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The Most Vulnerable Housing Markets in Denver and Colorado Right Now

A new report identifies the housing market in Adams County as the most vulnerable in Colorado right now.
A new report identifies the housing market in Adams County as the most vulnerable in Colorado right now. YouTube
The housing market in Denver and Colorado as a whole has been scorching hot in recent years. But a new report reveals growing vulnerability in numerous counties, including several along the urban corridor, when it comes to underwater properties, which are worth less than the money owed on the loan used to purchase them.

According to figures supplied to Westword by ATTOM Data Solutions, more than 40,000 properties were underwater in the eleven counties analyzed by the site for the first quarter of 2022. And in several of the counties, buyers who want to buy a house at current prices must devote more than 40 percent of their income to this goal.

ATTOM's latest housing risk report analyzed 586 counties across the country, using a methodology that considered first-quarter residential foreclosures, home affordability and underwater property totals, as well as March unemployment figures from the U.S. Bureau of Labor Statistics. The counties were ranked based on the first-quarter percentage of residential properties with foreclosure filings, the percentage of average local wages needed to afford what are termed "the major expenses of owning a median-priced home," and the percentage of underwater properties.

By these standards, New Jersey, Illinois and California had the highest concentration of vulnerable housing markets during early 2022. Atop the roster was Passaic, New Jersey, where 6,096 properties, or 7.3 percent of the total, were considered underwater.

In Colorado, the highest-ranking location was Weld County, which landed at 96 on the rundown. There, 3,393 properties, or 4.3 percent of the total, were underwater during the first quarter of the year; the amount of income needed to buy a home for $455,590, the median price during that period, was 41.0 percent.

The Adams County housing market is considered the most vulnerable in greater Denver; its national ranking was 118. Following closely behind were Pueblo and Mesa counties. In contrast, Denver proper finished at 437, in part because buyers had to earmark less money for housing: 30.7 percent of their income. But the Mile High City still had 6,355 underwater properties at the end of March, or 4.2 percent overall.

Continue to see data for the eleven Colorado counties surveyed in the new report. Information includes median sales price, the percent of income needed to buy, the number and percentage of underwater properties, and the national ranking.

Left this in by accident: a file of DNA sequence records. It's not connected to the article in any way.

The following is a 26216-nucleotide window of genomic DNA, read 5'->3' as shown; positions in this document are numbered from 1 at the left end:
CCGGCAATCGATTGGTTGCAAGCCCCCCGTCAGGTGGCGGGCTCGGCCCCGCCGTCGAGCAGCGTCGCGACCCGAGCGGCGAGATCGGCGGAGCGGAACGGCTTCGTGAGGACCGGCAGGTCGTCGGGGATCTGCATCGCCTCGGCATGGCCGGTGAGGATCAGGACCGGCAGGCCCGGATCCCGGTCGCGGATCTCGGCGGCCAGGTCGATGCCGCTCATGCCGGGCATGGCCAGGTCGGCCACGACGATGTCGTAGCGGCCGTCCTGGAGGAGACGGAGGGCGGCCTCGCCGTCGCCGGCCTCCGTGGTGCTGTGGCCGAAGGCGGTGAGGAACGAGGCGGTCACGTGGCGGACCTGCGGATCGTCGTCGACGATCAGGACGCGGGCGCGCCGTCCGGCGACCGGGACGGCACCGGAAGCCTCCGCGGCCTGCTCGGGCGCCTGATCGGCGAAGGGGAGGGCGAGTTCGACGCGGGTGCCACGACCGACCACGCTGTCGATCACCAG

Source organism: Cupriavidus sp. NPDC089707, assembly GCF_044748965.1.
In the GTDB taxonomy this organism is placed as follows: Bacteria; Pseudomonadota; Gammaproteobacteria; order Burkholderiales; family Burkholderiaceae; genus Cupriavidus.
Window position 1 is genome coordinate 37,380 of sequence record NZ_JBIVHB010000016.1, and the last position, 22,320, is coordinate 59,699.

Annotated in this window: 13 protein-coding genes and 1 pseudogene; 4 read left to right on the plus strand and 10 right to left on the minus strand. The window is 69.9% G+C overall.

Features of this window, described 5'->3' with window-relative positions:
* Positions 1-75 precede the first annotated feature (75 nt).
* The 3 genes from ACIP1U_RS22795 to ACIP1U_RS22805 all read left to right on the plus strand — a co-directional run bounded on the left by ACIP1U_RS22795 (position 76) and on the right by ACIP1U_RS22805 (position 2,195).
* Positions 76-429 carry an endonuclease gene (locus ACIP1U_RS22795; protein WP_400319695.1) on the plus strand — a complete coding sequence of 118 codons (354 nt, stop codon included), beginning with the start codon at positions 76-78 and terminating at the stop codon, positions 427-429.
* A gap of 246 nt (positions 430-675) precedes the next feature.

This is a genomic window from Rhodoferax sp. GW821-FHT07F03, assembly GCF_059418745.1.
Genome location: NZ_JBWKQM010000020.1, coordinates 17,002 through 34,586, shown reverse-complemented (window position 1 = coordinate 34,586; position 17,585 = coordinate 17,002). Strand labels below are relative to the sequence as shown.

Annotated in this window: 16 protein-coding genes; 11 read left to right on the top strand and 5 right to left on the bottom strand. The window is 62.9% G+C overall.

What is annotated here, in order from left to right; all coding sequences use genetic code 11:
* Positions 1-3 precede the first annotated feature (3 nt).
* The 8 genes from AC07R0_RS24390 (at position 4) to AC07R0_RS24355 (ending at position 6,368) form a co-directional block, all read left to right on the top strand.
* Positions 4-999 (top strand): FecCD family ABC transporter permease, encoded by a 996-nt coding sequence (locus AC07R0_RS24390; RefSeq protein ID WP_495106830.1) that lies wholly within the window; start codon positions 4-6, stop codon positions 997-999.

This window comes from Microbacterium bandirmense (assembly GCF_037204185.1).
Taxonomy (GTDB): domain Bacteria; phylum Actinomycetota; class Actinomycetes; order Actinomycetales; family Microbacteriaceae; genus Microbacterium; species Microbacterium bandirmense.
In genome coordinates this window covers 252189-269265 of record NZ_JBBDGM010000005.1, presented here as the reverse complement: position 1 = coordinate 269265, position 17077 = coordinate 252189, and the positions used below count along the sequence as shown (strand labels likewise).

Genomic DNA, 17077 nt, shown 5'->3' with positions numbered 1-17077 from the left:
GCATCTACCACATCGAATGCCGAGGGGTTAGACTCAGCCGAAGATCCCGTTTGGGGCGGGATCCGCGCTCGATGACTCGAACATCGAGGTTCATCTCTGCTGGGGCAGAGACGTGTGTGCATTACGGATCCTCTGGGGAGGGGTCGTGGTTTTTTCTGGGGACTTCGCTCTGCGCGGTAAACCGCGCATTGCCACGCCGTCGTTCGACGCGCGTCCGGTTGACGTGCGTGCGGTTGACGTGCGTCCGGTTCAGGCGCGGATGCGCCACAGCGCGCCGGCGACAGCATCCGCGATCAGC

Weld County
Metropolitan statistical area: Greeley
Median sales price: $455,590
Percent of income to buy: 41.0 percent
Underwater properties, Q1 2022: 3,393
Percent of underwater properties, Q1 2022: 4.3 percent
National ranking: 96

Adams County
Metropolitan statistical area: Denver-Aurora-Lakewood
Median sales price: $487,200
Percent of income to buy: 40.7 percent
Underwater properties, Q1 2022: 3,749
Percent of underwater properties, Q1 2022: 3.3 percent
National ranking: 118

Pueblo County
Metropolitan statistical area: Pueblo
Median sales price: $255,000
Percent of income to buy: 25.6 percent
Underwater properties, Q1 2022: 1,951
Percent of underwater properties, Q1 2022: 5.2 percent
National ranking: 124

Mesa County
Metropolitan statistical area: Grand Junction
Median sales price: $350,000
Percent of income to buy: 35.3 percent
Underwater properties, Q1 2022: 1,716
Percent of underwater properties, Q1 2022: 4.6 percent
National ranking: 137

El Paso County
Metropolitan statistical area: Colorado Springs
Median sales price: $453,000
Percent of income to buy: 38.2 percent
Underwater properties, Q1 2022: 5,650
Percent of underwater properties, Q1 2022: 4.3 percent
National ranking: 277

Arapahoe County
Metropolitan statistical area: Denver-Aurora-Lakewood
Median sales price: $490,000
Percent of income to buy: 32.4 percent
Underwater properties, Q1 2022: 5,038
Percent of underwater properties, Q1 2022: 3.3 percent
National ranking: 361

Larimer County
Metropolitan statistical area: Fort Collins
Median sales price: $507,145
Percent of income to buy: 42.8 percent
Underwater properties, Q1 2022: 3,651
Percent of underwater properties, Q1 2022: 4.1 percent
National ranking: 413

Denver County
Metropolitan statistical area: Denver-Aurora-Lakewood
Median sales price: $530,000
Percent of income to buy: 30.7 percent
Underwater properties, Q1 2022: 6,355
Percent of underwater properties, Q1 2022: 4.2 percent
National ranking: 437

Jefferson County
Metropolitan statistical area: Denver-Aurora-Lakewood
Median sales price: $549,900
Percent of income to buy: 40.5 percent
Underwater properties, Q1 2022: 4,574
Percent of underwater properties, Q1 2022: 2.8 percent
National ranking: 463

Douglas County
Metropolitan statistical area: Denver-Aurora-Lakewood
Median sales price: $675,000
Percent of income to buy: 45.8 percent
Underwater properties, Q1 2022: 2,739
Percent of underwater properties, Q1 2022: 2.9 percent
National ranking: 502

Boulder County
Metropolitan statistical area: Boulder
Median sales price: $675,000
Percent of income to buy: 41.5 percent
Underwater properties, Q1 2022: 2,707
Percent of underwater properties, Q1 2022: 3.5 percent
National ranking: 525
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Michael Roberts has written for Westword since October 1990, serving stints as music editor and media columnist. He currently covers everything from breaking news and politics to sports and stories that defy categorization.
Contact: Michael Roberts